A while ago I decided to run a full marathon. I’ve never done one and thought since I’m not getting any younger (and it’s not getting any easier!) if I’m ever going to, it’s now or never.
To prepare for this, I signed up to run a half marathon. I figured this was a surefire way to commit myself to the training. Now, I consider myself a runner, in that I have done some running and I have the right shoes.
But deciding to run 13.1 miles in exactly 27 days was a stretch—especially with my hectic schedule. So I squeezed in time to run when I could and hoped for the best.
Days leading up to the run, I checked out the course. Ugh. I wasn’t looking forward to it. At all. There wasn’t much scenery along the course, nor were there many turns. There was, however, a LONG straight stretch of miles. The more I trained, the more I thought about how hard, how boring, that eight-mile portion would be.
Well, the day came and there I was, 6:30 in the morning under the START banner in downtown Riverside, wearing Bib #115.
My husband prayed for me, encouraged me with a “you got this—get a PR babe” and it was go time!
My thoughts bounced back and forth between “where are the water stations” and “how am I going to survive that long stretch of nothingness?”
That part of the course ran several miles out on a narrow bike path, hit a particular mile marker, then turn and run several miles back.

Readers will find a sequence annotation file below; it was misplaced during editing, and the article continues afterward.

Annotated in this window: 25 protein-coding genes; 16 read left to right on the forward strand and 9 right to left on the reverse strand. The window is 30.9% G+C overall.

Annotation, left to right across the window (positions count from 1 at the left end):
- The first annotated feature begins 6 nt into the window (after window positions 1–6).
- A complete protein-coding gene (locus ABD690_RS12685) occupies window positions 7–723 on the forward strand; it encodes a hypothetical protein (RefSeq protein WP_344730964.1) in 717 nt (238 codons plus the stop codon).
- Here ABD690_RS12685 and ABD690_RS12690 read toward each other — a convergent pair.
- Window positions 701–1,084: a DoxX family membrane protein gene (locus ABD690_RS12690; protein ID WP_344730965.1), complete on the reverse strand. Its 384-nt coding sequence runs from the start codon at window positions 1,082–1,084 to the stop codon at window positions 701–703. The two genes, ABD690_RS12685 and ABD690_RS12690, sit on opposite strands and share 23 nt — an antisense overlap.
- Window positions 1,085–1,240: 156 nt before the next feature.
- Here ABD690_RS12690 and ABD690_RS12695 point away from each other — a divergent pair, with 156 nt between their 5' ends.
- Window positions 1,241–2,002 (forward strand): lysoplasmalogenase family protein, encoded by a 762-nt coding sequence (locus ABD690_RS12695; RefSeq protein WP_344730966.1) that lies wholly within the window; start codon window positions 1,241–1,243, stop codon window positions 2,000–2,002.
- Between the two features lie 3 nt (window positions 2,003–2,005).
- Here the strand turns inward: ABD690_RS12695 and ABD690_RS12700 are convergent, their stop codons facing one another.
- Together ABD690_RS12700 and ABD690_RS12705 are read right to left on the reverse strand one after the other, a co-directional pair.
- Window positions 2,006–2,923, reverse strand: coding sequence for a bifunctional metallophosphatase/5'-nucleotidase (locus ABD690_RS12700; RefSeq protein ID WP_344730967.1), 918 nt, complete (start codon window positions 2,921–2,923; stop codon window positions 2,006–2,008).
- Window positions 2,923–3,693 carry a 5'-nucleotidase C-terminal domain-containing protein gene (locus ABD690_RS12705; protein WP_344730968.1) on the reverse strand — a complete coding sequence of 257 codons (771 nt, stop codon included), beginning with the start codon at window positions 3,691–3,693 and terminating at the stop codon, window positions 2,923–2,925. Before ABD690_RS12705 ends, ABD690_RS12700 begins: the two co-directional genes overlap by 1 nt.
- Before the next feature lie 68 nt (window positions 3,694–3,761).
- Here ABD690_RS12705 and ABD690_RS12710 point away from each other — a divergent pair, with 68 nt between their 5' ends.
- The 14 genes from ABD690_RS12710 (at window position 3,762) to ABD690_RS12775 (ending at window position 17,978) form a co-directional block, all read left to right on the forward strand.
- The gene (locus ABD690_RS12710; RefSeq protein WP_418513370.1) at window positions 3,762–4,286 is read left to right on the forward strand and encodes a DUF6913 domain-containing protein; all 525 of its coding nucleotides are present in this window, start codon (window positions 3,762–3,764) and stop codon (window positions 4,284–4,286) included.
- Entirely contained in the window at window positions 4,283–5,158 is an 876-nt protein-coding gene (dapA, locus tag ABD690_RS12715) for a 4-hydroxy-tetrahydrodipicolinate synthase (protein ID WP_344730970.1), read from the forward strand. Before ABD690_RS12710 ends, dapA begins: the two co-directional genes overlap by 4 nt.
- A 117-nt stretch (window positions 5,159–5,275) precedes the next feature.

There wasn’t shade. There wasn’t much to look at. There wouldn’t be people along this portion to cheer us on because it wasn’t easy to access.
What I didn’t anticipate were the other runners. Those who ran ahead of me reached the turnaround before I did—so while I was heading out they were heading back.
I decided to smile at them.
Yell to them. High five them! Every. Single. Runner.
You know what? I stopped feeling the pain in my legs. I stopped listening to my labored breathing. I stopped feeling the sun beat down on me.
I took my eyes off the dreary path I was running. I looked up and focused on the next person. And the next. And the one after that.
You got this.
You’re killing it!
Before I knew it, I hit the turnaround point.
Now I could see the runners in the race coming behind me, the ones who hadn’t reached the turnaround yet.
You’re almost there.
The turnaround is coming.
At times, a runner would yell something back. Sometimes they just smiled. But when I came at them with a high five, they always responded.
As I ran, I started thinking how many opportunities we have in this race called life. Friends, we all have days we dread. There are seasons. Hard ones. Long ones. Boring ones. Seasons that hurt so badly. Courses that make us just want to quit.
This is exactly when we need to quit focusing on ourselves, lift our eyes, and see the other runners. See who is coming. Look past our hard and run with someone else in their hard.
Smile at them. Encourage them. Text, call, sit, listen. Pray for them. Pray with them.
Share scripture. Give them a spiritual high-five.
Tell them they’re killing it. Remind them, you got this—you’re almost there.
Give someone that boost they need to keep going, and in so doing, you’ll receive a boost too.
The things we dread are actually opportunities to be used by God.
. . . if we will take our eyes off ourselves and put them on Him. What does He want to do?
As for the L.A. marathon, stay tuned!
But I can tell you, when I’m out running those long preparation runs, I’m keeping my eyes up. I’m looking for others who are on the path, being purposeful to smile and yell out an encouragement—even throw out a high five!
So encourage each other and build each other up, just as you are already doing. 1 Thessalonians 5:11